Services for seniors
Learn more about financial, health, continuing care, and protection services in Alberta for people 65 years of age and older. Our Seniors programs and services information guide (PDF) provides a complete overview of everything the Alberta government offers seniors.
Retirement and other factors can put strain on seniors' financial situation; they may need financial assistance.
The Alberta Seniors Benefit program provides financial support to Albertans 65 years of age and older. This benefit is in addition to federal programs such as:
Special needs assistance for seniors is available to help low-income Alberta seniors in funding one-time expenses, including necessary home repairs, appliances and medical costs.
The Seniors Property Tax Deferral Program compensates for increases in the education portion of seniors' property taxes.
As you age, health becomes a growing concern. Alberta offers a variety of dental and optical assistance programs to help seniors.
If you or a loved one suffers from a long-term disability, chronic illness or terminal illness, the Alberta Aids to Daily Living (AADL) program can help. AADL is available to help Albertans maintain independence at home, in lodges or in group homes. The program provides financial assistance to buy essential medical equipment and supplies.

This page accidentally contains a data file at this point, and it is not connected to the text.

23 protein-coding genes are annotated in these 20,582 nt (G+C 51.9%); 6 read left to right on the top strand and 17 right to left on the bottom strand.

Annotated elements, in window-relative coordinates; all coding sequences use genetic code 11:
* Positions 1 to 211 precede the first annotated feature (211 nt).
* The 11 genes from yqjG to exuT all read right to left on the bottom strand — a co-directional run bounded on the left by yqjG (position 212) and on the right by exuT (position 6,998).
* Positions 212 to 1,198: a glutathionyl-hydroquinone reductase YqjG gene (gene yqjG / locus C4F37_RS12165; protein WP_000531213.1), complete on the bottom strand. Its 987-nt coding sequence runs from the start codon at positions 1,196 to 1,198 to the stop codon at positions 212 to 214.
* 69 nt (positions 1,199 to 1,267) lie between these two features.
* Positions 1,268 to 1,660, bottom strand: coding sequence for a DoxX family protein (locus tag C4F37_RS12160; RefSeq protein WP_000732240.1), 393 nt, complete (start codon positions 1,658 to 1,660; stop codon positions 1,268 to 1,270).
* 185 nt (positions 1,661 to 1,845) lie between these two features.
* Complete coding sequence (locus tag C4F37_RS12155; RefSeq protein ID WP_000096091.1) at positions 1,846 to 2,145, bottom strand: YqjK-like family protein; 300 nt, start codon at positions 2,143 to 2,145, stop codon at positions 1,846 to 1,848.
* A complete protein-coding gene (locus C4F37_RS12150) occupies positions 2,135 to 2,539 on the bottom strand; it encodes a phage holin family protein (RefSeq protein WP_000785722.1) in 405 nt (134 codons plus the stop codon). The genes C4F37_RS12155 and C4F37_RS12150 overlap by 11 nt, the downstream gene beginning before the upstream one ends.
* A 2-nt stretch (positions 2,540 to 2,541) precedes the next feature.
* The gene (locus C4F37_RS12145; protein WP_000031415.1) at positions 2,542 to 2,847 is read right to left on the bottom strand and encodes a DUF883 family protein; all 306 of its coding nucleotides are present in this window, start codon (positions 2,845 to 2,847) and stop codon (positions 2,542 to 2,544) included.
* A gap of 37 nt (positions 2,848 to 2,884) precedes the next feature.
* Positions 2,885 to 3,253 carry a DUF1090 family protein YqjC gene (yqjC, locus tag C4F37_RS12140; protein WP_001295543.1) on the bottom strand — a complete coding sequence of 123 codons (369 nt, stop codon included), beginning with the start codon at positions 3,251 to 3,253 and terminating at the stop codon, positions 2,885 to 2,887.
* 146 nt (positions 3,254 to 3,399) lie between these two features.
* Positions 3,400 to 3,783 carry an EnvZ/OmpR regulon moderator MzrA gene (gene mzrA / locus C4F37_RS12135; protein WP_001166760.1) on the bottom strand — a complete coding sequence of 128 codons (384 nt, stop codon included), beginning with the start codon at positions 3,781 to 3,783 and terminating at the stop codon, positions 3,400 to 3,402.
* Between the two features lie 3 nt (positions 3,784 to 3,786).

The Assured Income for the Severely Handicapped (AISH) program provides financial and health-related assistance to adults and seniors with a disability. Disabilities are permanent and severely limit a person's ability to earn a living.
Alberta's continuing care system provides Albertans with the health, personal care and accommodation services they need to support their independence and quality of life. Continuing care options include home living, supportive living and facility living.
Seniors may be more vulnerable than others. Alberta offers protection for persons in care to keep all of our citizens safe.
Alberta makes it easy for your wishes to be respected. Personal directives are legal documents that allow you to:
- name a decision maker
- provide written instructions to be followed when, due to illness or injury, you are no longer able to make decisions such as where you will live or the medical treatment you will receive
The Adult Guardian and Trusteeship Act (AGTA) has a similar function: it provides options and safeguards to protect vulnerable adults who may want help or who are no longer able to make all of their own decisions.
Fraud awareness is important for seniors who may be targeted by criminal fraud. Several resources and agencies are available to help seniors, caregivers and others faced with potential fraud.
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Date Updated: Tue, 04 Nov 2014 01:51:08